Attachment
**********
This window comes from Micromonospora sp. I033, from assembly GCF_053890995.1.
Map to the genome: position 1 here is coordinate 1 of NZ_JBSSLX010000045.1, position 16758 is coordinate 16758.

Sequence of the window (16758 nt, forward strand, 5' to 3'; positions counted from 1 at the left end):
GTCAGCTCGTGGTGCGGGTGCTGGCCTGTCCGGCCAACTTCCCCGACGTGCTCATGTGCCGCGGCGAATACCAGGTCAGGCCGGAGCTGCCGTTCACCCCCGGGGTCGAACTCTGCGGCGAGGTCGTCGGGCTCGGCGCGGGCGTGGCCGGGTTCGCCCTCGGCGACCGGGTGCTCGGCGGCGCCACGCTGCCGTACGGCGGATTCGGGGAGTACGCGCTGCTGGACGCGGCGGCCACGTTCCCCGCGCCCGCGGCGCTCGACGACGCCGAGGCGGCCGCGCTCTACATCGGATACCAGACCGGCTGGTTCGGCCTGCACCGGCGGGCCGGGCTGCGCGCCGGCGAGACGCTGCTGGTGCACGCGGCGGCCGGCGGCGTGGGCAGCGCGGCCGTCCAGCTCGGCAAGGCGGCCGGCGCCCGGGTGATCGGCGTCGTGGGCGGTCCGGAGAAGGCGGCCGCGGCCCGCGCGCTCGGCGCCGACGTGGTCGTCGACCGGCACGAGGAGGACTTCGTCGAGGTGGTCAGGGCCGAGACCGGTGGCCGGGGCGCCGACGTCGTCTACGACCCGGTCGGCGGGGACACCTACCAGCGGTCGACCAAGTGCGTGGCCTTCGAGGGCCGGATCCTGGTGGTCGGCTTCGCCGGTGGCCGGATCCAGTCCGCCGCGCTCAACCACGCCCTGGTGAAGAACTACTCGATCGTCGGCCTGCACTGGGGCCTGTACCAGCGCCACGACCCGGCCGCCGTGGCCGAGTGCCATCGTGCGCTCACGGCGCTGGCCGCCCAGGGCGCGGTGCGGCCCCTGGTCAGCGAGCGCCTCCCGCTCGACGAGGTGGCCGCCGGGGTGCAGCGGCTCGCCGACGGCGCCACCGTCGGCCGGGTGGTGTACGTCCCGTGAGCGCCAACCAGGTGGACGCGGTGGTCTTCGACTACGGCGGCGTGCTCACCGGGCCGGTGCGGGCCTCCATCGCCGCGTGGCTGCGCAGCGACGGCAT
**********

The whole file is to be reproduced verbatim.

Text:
This window comes from Micromonospora sp. I033, from assembly GCF_053890995.1.
Map to the genome: position 1 here is coordinate 1 of NZ_JBSSLX010000045.1, position 16758 is coordinate 16758.

Sequence of the window (16758 nt, forward strand, 5' to 3'; positions counted from 1 at the left end):
GTCAGCTCGTGGTGCGGGTGCTGGCCTGTCCGGCCAACTTCCCCGACGTGCTCATGTGCCGCGGCGAATACCAGGTCAGGCCGGAGCTGCCGTTCACCCCCGGGGTCGAACTCTGCGGCGAGGTCGTCGGGCTCGGCGCGGGCGTGGCCGGGTTCGCCCTCGGCGACCGGGTGCTCGGCGGCGCCACGCTGCCGTACGGCGGATTCGGGGAGTACGCGCTGCTGGACGCGGCGGCCACGTTCCCCGCGCCCGCGGCGCTCGACGACGCCGAGGCGGCCGCGCTCTACATCGGATACCAGACCGGCTGGTTCGGCCTGCACCGGCGGGCCGGGCTGCGCGCCGGCGAGACGCTGCTGGTGCACGCGGCGGCCGGCGGCGTGGGCAGCGCGGCCGTCCAGCTCGGCAAGGCGGCCGGCGCCCGGGTGATCGGCGTCGTGGGCGGTCCGGAGAAGGCGGCCGCGGCCCGCGCGCTCGGCGCCGACGTGGTCGTCGACCGGCACGAGGAGGACTTCGTCGAGGTGGTCAGGGCCGAGACCGGTGGCCGGGGCGCCGACGTCGTCTACGACCCGGTCGGCGGGGACACCTACCAGCGGTCGACCAAGTGCGTGGCCTTCGAGGGCCGGATCCTGGTGGTCGGCTTCGCCGGTGGCCGGATCCAGTCCGCCGCGCTCAACCACGCCCTGGTGAAGAACTACTCGATCGTCGGCCTGCACTGGGGCCTGTACCAGCGCCACGACCCGGCCGCCGTGGCCGAGTGCCATCGTGCGCTCACGGCGCTGGCCGCCCAGGGCGCGGTGCGGCCCCTGGTCAGCGAGCGCCTCCCGCTCGACGAGGTGGCCGCCGGGGTGCAGCGGCTCGCCGACGGCGCCACCGTCGGCCGGGTGGTGTACGTCCCGTGAGCGCCAACCAGGTGGACGCGGTGGTCTTCGACTACGGCGGCGTGCTCACCGGGCCGGTGCGGGCCTCCATCGCCGCGTGGCTGCGCAGCGACGGCAT